Omer Darr, Pacific
sailing master, dies
OBITUARIESBy Burl Burlingame
The horrors of World War II amid the beauty of the South Seas persuaded blue-water sailor Omer Darr to return someday in more peaceful pursuits. He eventually became one of the best-known sailing masters in the Pacific. He died Oct. 6 at home in Honolulu.
Darr grew up in Washington state, often sailing on Puget Sound and on the Columbia River. Newly divorced and after three military campaigns -- Aleutians, Philippines, Okinawa -- as a quartermaster aboard the destroyer USS Watts, Darr mustered out of the Navy in 1946 and traveled to Hong Kong to have a schooner built. Unable to find enough teakwood for the project, he joined the Chinese Nationalist Customs authority as skipper of a patrol boat.
Darr survived numerous hit-and-runs with pirates and smugglers and then returned to the United States in 1947, more determined than ever to take up a peaceful pursuit. He purchased the 71-foot schooner Nordlys in Annapolis and sailed it to Tahiti, where he fell in love with the islands and people, and purchased property on Moorea.
In 1949, Darr married Harriet Abreu of Honolulu. In addition to Alan, a son from his first marriage, the Darrs had four children: William, Robert, Michele and Jonathon.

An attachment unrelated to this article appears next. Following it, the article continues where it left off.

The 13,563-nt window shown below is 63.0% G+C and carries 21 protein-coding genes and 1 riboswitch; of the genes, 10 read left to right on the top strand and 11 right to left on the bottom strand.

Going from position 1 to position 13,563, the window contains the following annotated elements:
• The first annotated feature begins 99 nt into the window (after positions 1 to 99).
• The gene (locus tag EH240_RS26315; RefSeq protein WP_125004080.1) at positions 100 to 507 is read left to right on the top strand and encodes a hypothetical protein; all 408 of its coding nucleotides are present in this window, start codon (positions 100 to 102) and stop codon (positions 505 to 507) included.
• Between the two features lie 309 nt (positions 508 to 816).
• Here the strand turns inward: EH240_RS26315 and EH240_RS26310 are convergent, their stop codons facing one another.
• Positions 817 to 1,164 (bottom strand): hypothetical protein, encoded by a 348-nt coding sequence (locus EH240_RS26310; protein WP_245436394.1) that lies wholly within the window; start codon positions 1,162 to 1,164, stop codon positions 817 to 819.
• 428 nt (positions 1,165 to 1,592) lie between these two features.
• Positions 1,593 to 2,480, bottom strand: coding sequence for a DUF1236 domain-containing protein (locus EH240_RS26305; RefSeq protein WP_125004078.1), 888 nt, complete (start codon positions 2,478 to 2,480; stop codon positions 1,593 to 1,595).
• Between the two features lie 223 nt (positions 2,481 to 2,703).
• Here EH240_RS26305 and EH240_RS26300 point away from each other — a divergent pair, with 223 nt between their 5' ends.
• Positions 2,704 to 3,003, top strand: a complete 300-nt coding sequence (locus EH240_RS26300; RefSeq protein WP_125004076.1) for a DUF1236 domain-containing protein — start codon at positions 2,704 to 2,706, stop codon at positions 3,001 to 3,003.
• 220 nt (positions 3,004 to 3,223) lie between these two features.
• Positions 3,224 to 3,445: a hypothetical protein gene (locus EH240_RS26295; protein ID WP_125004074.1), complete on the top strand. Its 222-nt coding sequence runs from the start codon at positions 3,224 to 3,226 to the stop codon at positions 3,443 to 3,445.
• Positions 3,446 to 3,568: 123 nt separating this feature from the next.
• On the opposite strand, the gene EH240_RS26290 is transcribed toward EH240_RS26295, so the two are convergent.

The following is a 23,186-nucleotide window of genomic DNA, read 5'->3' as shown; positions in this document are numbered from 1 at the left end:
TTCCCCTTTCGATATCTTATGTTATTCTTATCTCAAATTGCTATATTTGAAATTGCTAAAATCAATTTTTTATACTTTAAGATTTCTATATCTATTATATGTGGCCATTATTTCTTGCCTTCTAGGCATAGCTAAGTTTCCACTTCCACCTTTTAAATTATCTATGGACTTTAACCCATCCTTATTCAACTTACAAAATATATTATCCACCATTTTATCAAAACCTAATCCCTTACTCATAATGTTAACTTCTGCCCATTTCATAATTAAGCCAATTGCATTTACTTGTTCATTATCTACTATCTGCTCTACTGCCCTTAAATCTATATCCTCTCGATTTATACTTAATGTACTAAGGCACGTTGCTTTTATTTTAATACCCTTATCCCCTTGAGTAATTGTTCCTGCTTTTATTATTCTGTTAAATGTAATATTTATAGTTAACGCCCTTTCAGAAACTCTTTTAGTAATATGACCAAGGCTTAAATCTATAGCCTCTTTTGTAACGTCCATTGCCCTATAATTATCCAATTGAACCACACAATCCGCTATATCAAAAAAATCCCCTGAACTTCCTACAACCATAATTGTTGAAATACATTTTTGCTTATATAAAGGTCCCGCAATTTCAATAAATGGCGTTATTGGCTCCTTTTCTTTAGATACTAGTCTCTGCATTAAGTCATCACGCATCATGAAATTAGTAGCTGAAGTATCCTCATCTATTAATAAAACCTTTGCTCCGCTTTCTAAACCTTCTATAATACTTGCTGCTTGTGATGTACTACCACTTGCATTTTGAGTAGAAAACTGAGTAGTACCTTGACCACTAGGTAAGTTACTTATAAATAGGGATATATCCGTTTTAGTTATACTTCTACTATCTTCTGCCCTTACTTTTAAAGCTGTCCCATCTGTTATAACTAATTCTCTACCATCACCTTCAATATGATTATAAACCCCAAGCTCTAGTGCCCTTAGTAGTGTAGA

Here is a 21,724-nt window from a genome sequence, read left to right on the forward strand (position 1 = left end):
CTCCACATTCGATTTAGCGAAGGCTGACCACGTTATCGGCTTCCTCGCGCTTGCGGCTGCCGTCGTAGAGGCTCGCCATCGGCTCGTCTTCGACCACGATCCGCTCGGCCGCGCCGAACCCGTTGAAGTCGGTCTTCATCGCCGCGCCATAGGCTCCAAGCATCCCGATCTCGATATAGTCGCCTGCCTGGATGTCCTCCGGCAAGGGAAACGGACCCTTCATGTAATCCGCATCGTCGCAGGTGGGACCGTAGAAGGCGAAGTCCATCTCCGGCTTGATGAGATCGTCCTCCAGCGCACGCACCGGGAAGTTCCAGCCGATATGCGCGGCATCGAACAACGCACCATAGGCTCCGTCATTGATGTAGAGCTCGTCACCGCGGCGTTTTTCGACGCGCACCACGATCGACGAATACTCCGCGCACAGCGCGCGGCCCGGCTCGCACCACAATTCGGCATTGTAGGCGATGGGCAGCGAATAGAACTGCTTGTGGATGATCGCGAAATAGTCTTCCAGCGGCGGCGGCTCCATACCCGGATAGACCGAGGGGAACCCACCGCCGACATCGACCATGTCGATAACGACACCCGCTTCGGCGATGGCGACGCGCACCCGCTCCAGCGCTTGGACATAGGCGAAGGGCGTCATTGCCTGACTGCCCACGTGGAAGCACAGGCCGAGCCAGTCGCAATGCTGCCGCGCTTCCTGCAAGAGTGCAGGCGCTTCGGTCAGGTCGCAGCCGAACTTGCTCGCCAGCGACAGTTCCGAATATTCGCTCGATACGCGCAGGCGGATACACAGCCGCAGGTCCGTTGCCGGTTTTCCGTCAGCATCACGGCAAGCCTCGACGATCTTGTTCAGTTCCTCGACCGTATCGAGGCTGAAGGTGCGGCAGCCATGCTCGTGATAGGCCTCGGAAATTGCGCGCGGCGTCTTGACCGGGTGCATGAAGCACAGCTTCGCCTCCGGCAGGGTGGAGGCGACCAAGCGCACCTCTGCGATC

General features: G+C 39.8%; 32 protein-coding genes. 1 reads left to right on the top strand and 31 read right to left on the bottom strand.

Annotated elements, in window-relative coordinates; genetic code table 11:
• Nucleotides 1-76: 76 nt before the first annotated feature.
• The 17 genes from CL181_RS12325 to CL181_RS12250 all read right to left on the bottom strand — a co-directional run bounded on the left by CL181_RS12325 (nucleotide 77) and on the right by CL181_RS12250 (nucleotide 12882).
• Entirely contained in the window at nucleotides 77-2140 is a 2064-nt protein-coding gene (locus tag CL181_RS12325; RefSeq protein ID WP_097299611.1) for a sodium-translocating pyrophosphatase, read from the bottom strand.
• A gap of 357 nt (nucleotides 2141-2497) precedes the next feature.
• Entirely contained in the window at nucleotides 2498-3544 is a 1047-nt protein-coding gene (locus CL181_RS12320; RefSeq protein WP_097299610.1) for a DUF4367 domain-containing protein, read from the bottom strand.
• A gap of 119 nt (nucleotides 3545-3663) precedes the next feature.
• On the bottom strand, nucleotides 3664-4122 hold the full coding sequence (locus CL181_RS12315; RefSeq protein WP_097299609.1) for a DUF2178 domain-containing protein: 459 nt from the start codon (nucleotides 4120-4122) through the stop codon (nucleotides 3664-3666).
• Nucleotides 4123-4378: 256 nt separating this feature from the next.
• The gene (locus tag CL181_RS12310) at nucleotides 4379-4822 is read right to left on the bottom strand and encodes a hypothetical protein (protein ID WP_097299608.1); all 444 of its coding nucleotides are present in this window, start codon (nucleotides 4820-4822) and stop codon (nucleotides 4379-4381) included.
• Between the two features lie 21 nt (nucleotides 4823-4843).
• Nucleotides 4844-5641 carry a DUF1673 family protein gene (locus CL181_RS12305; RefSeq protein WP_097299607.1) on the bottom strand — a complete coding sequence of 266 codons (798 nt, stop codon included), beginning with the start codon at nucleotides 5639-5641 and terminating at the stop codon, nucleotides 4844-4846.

In the mid-'50s, Darr acquired the 134-foot schooner Te Vega, one of the largest steel-hulled schooners ever built, and began a deluxe sailing cruise line, voyaging from Honolulu to Tahiti and back six times a year. He also sailed the 96-footer Wanderer on charters from California to the South Pacific. Stanford University acquired Te Vega and retained Darr as skipper, studying ocean currents in the mid-'60s.
His last ship was the 58-foot Fairweather, operated out of his home on Moorea as a charter vessel in the South Pacific. In July this year, the Darrs celebrated their 50th wedding anniversary.
Funeral services were today at the Hawaii State Veterans Cemetery in Kaneohe.